GOOD  FOOD,  GOOD   FORTUNE  IN  THE  YEAR  OF  THE  ROOSTER

MANILA
, February 4, 2005 (STAR) By Ching M. Alano  -  A cocky Rooster crows at the stroke of midnight on Feb. 9 to usher in what Hong Kong-based geomancer Joseph Chau declares as a "good year" for the Philippines.

"Itís a lucky year for the country," says master Chau. "The next six years are lucky for the Philippines, meaning from 2004 to 2009. But it will take time for Filipinos to feel that luck."

Good (make that great) food, good fortune, and good fun combine to make the Chinese New Year celebration at Mandarin Oriental, Manila something to crow about. All traffic-choked roads lead to the Mandarin Oriental, which kicks off the Year of the Rooster festivities with a prosperity motorcade traversing an auspicious route around Makatiís financial district starting at 11 p.m. on Feb. 8. The parade crawls its way back to the hotel, where a program awaits revelers: a Paai-Shan ceremony led by Chau, lion and dragon eye-dotting ceremonies, dragon and lion dances, and, yes, a colorful fireworks display and firecrackers to welcome the Year of the Yin Wooden Rooster literally with a bang. And after a heartwarming visual feast, itís time to fill the stomach with your first meal of the year.

For this yearís "first meal" (and certainly not the last), Mandarin Oriental spreads out a bountiful buffet: roasted crispy duck, winter melon soup with dried scallops, fried spring rolls (Cantonese style), lo hon vegetables with "fat choi," steamed grouper with bean crumb sauce, stir-fried scallops and Pacific clams with vegetables, steamed chicken feet with black beans, pan-fried tikoy, Chinese cookies, and deep-fried sesame balls with lotus cream (available at P1,288++, adult and P888++, child, inclusive of a complimentary copy of master Joseph Chauís Year of the Yin Wooden Rooster feng shui booklet and giveaways such as a lucky pack with burning paper and ang pao with gold coins). These dishes smack of good health, wealth and fortune, and family unity. For one, the ingredients mixed together in the winter melon soup symbolize being one or togetherness. For another, the spring rolls, when fried to a crisp golden yellow, represent gold. Fat choi is Chinese for sea moss and it means easy money. Then of course, thereís our favorite tikoy, made of sticky glutinous rice and is symbolic of the phrase "sticking together."

To sweeten up our fortune, it wonít hurt to grab some of those Chinese cookies (if youíre on a diet, declare a cheat day) and assorted sweet round stuff (that hopefully is not a premonition of how youíll look like at the end of the year).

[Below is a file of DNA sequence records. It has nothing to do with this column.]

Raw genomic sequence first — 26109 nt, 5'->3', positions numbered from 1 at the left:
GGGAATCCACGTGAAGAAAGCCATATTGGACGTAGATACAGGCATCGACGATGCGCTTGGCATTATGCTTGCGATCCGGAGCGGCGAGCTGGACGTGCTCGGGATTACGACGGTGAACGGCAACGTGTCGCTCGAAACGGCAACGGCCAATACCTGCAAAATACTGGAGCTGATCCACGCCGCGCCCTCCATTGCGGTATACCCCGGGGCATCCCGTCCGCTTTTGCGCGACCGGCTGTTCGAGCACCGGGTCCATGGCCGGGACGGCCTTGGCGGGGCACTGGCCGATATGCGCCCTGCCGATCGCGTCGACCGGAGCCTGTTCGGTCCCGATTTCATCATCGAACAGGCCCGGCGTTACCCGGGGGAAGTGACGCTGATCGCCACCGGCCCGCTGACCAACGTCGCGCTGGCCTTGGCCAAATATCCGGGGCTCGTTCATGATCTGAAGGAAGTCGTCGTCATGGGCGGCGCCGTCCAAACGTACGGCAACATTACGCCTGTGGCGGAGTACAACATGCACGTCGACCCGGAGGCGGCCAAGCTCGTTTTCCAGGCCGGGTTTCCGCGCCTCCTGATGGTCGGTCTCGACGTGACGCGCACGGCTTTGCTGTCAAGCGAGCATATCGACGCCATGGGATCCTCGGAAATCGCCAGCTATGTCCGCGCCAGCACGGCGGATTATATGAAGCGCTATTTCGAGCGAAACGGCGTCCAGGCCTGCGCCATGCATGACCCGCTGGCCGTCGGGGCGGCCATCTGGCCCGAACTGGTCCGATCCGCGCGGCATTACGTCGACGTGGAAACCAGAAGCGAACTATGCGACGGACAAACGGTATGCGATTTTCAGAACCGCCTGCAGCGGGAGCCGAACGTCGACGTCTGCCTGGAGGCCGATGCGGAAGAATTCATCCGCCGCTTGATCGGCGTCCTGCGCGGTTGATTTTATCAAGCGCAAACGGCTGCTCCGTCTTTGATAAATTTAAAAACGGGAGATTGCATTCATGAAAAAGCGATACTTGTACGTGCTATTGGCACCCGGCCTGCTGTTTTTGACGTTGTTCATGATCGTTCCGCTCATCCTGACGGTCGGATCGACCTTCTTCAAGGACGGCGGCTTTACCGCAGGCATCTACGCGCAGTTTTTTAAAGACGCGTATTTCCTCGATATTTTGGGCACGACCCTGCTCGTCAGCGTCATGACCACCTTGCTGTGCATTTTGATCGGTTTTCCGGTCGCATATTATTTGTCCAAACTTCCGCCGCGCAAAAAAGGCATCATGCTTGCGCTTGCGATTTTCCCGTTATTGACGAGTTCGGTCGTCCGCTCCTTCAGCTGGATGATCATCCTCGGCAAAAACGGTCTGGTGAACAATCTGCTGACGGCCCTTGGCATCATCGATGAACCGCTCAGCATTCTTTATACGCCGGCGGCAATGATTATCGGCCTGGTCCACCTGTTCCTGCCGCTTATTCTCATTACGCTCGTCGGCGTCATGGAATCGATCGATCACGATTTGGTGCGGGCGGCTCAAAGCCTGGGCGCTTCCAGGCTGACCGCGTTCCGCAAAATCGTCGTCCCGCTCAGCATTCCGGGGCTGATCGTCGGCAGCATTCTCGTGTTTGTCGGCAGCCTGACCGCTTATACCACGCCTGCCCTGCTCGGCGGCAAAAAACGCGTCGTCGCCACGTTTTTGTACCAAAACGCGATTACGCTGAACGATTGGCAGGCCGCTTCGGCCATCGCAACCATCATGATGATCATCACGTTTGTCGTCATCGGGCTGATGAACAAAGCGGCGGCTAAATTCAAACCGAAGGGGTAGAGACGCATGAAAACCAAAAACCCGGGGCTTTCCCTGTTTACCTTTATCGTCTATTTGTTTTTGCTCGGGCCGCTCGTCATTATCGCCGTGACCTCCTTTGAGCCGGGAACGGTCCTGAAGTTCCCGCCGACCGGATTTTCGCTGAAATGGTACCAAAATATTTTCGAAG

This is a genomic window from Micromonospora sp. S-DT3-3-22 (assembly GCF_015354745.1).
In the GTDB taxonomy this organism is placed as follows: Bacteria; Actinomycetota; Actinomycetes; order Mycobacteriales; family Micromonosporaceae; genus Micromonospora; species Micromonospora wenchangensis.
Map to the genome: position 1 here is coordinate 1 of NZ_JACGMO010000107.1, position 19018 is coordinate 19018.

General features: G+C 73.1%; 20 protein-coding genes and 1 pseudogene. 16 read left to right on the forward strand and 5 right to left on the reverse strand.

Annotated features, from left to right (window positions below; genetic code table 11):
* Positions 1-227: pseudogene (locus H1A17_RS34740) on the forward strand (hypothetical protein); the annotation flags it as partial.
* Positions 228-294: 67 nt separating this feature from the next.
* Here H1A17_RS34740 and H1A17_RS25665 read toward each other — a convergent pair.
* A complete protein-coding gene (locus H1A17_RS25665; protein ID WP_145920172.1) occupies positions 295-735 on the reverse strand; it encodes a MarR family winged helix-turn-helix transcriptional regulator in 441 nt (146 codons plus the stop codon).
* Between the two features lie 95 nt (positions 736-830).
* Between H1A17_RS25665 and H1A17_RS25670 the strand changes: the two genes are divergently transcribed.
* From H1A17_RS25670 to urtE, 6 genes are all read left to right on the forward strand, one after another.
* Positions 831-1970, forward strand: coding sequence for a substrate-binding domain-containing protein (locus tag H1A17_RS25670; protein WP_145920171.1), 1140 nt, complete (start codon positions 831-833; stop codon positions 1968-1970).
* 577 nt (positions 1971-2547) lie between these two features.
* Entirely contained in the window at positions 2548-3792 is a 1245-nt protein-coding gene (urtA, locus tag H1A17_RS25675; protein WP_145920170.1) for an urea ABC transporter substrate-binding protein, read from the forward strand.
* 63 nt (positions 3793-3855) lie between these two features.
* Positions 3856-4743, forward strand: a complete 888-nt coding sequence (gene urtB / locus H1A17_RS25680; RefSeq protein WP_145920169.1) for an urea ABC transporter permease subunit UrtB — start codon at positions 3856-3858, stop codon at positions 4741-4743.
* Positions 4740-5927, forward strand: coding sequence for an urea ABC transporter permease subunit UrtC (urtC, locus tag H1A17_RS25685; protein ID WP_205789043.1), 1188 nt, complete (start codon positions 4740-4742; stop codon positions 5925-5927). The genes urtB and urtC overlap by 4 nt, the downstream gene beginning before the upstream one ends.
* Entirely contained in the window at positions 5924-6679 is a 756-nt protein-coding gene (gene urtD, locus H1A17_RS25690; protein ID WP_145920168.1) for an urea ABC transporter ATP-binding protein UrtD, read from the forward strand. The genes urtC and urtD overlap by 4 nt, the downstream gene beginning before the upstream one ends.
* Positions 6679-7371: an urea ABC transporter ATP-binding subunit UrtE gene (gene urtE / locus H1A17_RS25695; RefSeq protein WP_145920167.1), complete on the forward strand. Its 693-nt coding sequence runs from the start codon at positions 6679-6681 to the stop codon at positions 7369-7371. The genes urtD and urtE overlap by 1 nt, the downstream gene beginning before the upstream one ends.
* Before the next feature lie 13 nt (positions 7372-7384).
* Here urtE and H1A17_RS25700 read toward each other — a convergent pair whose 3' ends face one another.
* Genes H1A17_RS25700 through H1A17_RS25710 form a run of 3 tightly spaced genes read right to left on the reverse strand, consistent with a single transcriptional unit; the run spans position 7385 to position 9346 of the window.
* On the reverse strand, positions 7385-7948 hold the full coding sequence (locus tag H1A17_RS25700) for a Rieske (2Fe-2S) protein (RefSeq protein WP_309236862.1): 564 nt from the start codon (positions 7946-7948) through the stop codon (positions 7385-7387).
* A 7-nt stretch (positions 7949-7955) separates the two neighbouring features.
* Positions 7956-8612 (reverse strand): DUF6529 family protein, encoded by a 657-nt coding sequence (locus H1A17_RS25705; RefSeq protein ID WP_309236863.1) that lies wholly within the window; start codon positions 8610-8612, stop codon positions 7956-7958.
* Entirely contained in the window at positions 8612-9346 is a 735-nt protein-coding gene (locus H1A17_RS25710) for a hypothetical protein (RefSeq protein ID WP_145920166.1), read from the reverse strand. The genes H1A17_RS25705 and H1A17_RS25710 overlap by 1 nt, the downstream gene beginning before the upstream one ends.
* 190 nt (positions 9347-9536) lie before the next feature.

At Tin Hau, easily everybodyís favorite Chinese resto in Makati, the chef recommends: sharkís fin soup with chicken and vegetables, steamed dried oyster with sea moss, stir-fried sliced pigeon with mango and asparagus, fried pork spareribs with red bean curd sauce, braised seafood and sea moss with chili sauce in hot pot, stir-fried scallops with black fungus and dried banana blossoms, marinated pork knuckles with sea moss, fried shrimp rolled with nori, stir-fried chicken with pineapple and ginger in honey pepper sauce, fried prawns stuffed with minced pork. The chef is preparing special a la carte and set menus, which will be served for lunch and dinner until Feb. 24. Now, howís that for an extended New Year feast?

As a special treat to local residents, Mandarin Oriental is also offering room packages for Chinese New Year. Overnight stay packages offered on the eve of New Year start at P6,588++ for a superior room and are inclusive of Chinese New Year midnight dinner buffet at the ballroom for two adults, Paseo Uno breakfast for two, and a complimentary copy of Joseph Chauís Forecast for the Year of the Yin Wooden Rooster. An additional nightís stay is at P4,200++.

Spread your wings and fly high in the Year of the Rooster as Cathay Pacific raffles off a trip to Hong Kong with a two-night stay at The Excelsior for those partaking of the midnight buffet.

And while youíre savoring your food, help yourself to master Joseph Chauís feng shui readings for the Year of the Yin Wooden Rooster, but donít forget to take everything with a grain of salt.

According to Chau, the Philippines will not be visited by major calamities this year. However, thereís a little volcanic activity in the south.